(If you aren’t able to see the code block above, please click here.)

Place this script (or a link to this script) in the ~/Library/Application Support/BBEdit/Text Filters directory, restart BBEdit, and you should be good to go. Now you can copy and paste the output from an API call like the output above, run it through this text filter, and get output that looks like this:

(Click here if the code block above isn’t visible.)

Given that I’m new to a lot of this stuff, I’m sure that I have probably overlooked something along the way. There might be better and/or more efficient ways of handling this, or better tools to use. If you have any suggestions on how to improve any of this—or just suggestions on how I might do better in my API explorations—feel free to speak out in the comments below.

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A few weeks ago I published a Reducing the Friction blog post centered on helping to streamline the tasks involved in processing e-mail. (Recall that there is a distinction between managing e-mail and processing e-mail.) In this Reducing the Friction post, I’d like to revisit the idea of processing e-mail with a slightly different take: using text expanders to streamline composing and replying to e-mail messages.

As much as we all love to bash e-mail as a productivity killer, it has become something of a necessary evil in most professional environments. As such, we’re better off (in my opinion) reducing the time and effort it takes to deal with this necessary evil so that we can get on to bigger and better things. The use of text expanders—tools like TextExpander, Typinator, TypeIt4Me, and others—can actually help in a number of ways.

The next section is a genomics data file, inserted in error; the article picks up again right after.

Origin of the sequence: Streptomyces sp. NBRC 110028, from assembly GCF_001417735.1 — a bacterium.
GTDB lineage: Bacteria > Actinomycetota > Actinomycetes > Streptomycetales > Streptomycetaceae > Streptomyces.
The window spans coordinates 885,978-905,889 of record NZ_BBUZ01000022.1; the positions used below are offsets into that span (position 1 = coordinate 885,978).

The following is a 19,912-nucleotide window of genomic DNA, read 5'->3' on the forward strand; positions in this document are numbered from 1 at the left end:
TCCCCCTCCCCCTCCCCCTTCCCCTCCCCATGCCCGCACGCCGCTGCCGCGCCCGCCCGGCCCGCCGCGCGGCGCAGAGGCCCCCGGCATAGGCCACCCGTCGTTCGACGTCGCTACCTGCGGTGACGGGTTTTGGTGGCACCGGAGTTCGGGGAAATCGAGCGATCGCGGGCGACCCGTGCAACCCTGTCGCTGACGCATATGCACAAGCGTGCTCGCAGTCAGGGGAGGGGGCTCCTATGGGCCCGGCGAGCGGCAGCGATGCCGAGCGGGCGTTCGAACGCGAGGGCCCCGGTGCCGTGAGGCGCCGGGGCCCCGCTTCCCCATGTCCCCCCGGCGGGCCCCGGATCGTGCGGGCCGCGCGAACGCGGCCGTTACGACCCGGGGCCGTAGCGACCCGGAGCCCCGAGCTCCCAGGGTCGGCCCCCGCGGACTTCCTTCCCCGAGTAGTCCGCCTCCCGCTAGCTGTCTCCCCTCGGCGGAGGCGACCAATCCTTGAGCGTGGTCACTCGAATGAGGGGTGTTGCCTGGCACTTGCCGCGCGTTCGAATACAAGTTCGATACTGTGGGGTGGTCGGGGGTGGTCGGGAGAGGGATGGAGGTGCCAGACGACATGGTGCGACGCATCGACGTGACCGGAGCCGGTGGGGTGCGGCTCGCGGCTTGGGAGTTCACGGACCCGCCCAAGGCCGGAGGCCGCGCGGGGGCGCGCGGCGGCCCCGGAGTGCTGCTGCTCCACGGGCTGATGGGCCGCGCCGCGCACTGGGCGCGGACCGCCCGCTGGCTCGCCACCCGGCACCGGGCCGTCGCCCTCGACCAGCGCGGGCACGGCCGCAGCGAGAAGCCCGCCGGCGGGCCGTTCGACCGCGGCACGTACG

Here are a few ways that I use a text expander tool (my choice is Typinator) to help in composing and replying to e-mail messages:

  • There are common phrases that I find myself using on a regular basis, such as “Thanks for your message” or “Sorry for the delay in responding.” Rather than typing these phrases out every single time I use them, I set up a text expansion shortcut to type them for me. So, I just type the three or four character shortcut, and Typinator automatically substitutes the full phrase. Most of the text expansion utilities also have the ability to make these expansions case-sensitive (I know Typinator does), which allows you to substitute capitalized or non-capitalized versions of the phrase.